The verdict is out! 

We have been awaiting the outcome of Uber’s appeal to the Employment Appeal Tribunal against the “worker” status decision from last year.  It is now reported that Uber has been unsuccessful and the worker status decision is maintained, despite Uber continuing to assert that its drivers are self-employed.  

As a quick recap of the background, you may remember that an employment tribunal's decision to classify Uber's drivers as workers caused a bit of a media frenzy last year.  Other status cases soon followed against other businesses associated with gig economy working.  These types of businesses typically work on the basis that they are engaging self-employed individuals, but some individuals have brought cases seeking entitlements only available to “workers” under employment law.  For example, holiday pay and protection from unlawful deductions of wages.

My last blog referred to the underlying tension between the running of certain gig economy businesses and the legal rules within which they are required to operate.   So, has the decision from today clarified the position or will the saga continue?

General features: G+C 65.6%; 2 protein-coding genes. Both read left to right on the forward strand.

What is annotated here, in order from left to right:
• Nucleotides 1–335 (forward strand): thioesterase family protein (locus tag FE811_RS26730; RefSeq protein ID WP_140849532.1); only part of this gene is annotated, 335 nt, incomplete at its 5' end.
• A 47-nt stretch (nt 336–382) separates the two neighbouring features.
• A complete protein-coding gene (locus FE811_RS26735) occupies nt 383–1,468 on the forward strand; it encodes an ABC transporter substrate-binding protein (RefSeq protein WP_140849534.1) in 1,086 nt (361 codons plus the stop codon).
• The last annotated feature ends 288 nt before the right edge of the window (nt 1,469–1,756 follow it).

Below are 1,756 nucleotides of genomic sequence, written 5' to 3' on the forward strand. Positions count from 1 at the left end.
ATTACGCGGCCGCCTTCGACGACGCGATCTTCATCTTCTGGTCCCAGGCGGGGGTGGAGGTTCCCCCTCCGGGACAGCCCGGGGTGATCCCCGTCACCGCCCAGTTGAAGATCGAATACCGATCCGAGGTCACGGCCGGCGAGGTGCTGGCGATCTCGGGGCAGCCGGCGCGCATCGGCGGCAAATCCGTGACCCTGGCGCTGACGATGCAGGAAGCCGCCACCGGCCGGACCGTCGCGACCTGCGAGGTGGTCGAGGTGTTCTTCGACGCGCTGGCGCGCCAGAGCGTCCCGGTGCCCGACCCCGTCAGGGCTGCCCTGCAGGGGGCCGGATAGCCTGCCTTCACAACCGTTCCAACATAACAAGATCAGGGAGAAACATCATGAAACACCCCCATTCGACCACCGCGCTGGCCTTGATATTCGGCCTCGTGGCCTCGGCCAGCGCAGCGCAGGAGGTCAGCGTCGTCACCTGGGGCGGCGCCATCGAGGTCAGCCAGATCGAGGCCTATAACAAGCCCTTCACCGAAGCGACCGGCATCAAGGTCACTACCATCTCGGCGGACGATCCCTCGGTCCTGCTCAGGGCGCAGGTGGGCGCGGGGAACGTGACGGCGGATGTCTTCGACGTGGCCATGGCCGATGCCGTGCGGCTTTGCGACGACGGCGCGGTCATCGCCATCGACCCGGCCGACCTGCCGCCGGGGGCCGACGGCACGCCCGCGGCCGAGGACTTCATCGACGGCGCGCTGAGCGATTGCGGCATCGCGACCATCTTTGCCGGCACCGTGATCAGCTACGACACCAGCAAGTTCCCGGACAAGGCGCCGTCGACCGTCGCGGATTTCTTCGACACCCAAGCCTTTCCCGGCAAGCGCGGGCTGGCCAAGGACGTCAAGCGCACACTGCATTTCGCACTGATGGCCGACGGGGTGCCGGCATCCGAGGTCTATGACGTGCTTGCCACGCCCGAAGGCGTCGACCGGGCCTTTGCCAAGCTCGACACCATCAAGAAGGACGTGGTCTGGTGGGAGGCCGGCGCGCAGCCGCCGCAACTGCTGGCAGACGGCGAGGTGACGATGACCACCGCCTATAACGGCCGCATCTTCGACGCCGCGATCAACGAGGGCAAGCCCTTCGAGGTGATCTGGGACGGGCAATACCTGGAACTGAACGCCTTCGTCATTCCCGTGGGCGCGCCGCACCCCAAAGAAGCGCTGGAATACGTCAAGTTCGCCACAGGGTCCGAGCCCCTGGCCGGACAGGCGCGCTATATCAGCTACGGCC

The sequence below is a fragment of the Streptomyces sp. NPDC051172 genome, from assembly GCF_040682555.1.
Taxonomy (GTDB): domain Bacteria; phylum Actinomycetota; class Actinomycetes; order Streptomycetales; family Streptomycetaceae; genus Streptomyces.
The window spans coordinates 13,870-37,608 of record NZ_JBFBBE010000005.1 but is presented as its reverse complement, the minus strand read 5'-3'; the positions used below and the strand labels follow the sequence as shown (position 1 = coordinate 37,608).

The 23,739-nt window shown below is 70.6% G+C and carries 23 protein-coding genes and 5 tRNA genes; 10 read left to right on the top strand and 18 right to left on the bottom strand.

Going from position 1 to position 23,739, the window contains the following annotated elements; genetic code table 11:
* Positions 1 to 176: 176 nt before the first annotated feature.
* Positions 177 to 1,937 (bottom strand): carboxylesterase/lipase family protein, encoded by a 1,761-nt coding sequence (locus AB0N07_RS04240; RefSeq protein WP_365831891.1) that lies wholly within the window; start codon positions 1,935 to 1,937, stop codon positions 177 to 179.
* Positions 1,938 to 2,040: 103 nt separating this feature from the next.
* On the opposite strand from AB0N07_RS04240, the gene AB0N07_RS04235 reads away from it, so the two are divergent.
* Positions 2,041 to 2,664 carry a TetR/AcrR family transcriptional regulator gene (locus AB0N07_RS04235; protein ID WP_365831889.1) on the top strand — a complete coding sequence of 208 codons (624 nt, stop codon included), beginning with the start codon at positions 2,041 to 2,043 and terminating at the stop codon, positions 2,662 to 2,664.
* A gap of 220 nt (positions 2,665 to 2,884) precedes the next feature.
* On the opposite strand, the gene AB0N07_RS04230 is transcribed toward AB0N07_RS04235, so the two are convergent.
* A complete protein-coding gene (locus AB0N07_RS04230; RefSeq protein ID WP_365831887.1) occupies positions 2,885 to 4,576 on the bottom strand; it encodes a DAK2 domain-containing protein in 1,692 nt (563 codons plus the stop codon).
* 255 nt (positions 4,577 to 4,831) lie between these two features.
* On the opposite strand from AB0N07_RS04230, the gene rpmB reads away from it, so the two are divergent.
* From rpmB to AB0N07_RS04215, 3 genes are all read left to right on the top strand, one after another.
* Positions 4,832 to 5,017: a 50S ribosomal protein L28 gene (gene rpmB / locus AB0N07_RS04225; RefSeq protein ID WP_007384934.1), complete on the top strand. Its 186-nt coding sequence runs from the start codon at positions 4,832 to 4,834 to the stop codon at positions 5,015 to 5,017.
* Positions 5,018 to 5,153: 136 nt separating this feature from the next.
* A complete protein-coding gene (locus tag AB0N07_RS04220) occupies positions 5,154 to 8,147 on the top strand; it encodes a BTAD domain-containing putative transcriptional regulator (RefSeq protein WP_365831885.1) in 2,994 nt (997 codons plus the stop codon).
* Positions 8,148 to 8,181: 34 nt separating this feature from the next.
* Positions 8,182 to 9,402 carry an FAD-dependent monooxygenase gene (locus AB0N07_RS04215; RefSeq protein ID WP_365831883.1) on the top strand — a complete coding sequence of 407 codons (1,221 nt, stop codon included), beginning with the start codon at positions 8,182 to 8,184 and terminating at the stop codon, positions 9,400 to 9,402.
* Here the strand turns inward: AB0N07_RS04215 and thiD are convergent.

Well, Uber has the ability to appeal against the decision from today and it has been reported that they plan to go ahead with this.  It looks as though there is more to come on this and this serves to highlight the uncertainty for businesses and workers in the sector.

Whilst the law remains uncertain, my view is that we are going to continue to see more and more challenges and businesses appealing decisions linked to employment status. It needs to be clearer to both businesses and individuals from the outset what the legal rules are and the basis on which they are working.  The case for updating the legislation and clarifying the different categories of employment status is now stronger than ever. 

Whilst we have seen the government taking steps to review current ways of working, actions speak louder than words.  Some firm proposals now need to be taken forward for change and amended legislation proposed.